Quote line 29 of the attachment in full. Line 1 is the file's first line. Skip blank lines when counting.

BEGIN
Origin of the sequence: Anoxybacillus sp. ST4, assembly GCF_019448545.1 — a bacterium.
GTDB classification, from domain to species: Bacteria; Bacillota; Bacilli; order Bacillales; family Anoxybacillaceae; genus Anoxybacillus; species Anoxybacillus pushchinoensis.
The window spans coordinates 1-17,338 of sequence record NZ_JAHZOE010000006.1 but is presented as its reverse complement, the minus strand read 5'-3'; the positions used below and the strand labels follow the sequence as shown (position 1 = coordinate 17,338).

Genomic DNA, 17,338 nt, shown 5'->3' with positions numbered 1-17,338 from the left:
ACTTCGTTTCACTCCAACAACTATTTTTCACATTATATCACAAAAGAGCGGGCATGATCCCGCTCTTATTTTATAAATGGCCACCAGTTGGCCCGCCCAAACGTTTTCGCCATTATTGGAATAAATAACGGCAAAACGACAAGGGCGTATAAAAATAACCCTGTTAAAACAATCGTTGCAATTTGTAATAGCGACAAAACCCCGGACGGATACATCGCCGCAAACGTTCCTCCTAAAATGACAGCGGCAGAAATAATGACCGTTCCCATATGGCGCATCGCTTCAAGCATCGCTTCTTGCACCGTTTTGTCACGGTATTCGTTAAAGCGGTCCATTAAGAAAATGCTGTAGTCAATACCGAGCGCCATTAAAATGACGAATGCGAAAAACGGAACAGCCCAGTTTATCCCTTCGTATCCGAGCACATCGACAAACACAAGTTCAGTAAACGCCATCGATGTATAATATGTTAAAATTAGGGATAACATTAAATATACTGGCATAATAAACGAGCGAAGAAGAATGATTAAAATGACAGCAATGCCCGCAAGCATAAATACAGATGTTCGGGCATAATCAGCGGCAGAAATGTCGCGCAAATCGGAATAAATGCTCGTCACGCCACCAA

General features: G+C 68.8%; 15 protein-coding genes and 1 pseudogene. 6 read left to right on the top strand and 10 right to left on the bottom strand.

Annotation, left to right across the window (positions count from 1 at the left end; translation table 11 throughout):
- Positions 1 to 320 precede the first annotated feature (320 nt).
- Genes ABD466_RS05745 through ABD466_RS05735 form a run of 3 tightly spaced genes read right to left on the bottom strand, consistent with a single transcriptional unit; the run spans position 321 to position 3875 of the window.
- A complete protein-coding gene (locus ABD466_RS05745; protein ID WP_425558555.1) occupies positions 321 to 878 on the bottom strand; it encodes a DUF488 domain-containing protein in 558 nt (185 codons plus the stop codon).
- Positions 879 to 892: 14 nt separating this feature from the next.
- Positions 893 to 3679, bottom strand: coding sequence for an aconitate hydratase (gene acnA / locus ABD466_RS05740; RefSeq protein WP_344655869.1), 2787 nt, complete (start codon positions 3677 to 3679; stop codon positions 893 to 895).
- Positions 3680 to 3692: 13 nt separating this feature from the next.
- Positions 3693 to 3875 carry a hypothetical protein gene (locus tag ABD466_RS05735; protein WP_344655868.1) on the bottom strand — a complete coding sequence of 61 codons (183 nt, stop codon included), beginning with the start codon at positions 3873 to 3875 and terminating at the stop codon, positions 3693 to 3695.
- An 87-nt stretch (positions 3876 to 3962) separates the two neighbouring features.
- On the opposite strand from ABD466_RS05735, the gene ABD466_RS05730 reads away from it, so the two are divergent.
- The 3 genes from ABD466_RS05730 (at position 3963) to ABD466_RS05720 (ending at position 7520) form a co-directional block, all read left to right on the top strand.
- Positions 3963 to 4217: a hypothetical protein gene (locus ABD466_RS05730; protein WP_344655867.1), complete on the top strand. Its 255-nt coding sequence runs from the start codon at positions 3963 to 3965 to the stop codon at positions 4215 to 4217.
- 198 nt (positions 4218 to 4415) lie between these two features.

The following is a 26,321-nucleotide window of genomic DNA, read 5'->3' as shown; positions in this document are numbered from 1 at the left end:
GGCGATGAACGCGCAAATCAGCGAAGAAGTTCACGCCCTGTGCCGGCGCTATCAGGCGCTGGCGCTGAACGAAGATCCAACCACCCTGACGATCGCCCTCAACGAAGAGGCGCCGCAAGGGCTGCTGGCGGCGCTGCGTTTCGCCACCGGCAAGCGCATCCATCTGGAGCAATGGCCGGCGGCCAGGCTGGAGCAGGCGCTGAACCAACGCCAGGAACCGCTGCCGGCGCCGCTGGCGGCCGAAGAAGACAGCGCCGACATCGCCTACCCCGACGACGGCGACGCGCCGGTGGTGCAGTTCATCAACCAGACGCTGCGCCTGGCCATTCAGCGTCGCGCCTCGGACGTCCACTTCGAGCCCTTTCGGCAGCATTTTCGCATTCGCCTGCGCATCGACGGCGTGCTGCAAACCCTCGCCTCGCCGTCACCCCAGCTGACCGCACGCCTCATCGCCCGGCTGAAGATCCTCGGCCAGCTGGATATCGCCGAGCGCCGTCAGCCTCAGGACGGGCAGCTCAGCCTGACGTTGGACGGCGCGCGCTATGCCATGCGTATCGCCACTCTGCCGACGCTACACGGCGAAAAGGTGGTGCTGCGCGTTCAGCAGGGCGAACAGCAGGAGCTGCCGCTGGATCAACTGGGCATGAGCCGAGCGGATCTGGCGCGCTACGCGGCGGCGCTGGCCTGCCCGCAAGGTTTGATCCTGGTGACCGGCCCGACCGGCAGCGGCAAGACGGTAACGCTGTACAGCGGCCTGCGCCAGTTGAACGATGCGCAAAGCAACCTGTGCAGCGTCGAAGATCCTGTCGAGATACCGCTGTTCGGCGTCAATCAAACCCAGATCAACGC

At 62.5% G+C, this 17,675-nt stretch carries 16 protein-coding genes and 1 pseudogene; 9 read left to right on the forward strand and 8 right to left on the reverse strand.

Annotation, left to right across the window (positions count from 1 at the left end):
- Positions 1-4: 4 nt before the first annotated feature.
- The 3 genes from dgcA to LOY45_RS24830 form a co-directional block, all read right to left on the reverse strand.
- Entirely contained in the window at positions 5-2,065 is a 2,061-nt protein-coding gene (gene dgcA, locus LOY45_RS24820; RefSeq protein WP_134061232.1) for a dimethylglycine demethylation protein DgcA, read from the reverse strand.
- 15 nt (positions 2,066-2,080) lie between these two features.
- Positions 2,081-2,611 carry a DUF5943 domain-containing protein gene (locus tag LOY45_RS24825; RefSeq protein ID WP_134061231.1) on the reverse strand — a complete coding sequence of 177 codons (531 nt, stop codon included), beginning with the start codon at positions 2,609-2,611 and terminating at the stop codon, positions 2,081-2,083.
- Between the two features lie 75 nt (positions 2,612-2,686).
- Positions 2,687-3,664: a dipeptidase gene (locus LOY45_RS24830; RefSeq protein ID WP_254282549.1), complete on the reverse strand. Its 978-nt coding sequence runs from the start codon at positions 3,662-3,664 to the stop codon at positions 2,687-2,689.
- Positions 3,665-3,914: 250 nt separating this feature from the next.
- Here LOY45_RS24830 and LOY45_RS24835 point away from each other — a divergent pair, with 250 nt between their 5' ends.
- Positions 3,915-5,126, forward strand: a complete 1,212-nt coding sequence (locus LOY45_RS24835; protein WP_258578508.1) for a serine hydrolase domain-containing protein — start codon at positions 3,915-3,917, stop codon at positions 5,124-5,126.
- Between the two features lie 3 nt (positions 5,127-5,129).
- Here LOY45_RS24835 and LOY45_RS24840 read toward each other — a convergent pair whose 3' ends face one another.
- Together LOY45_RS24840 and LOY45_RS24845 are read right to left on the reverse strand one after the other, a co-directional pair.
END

- Between the two features lie 75 nt (positions 2,612-2,686).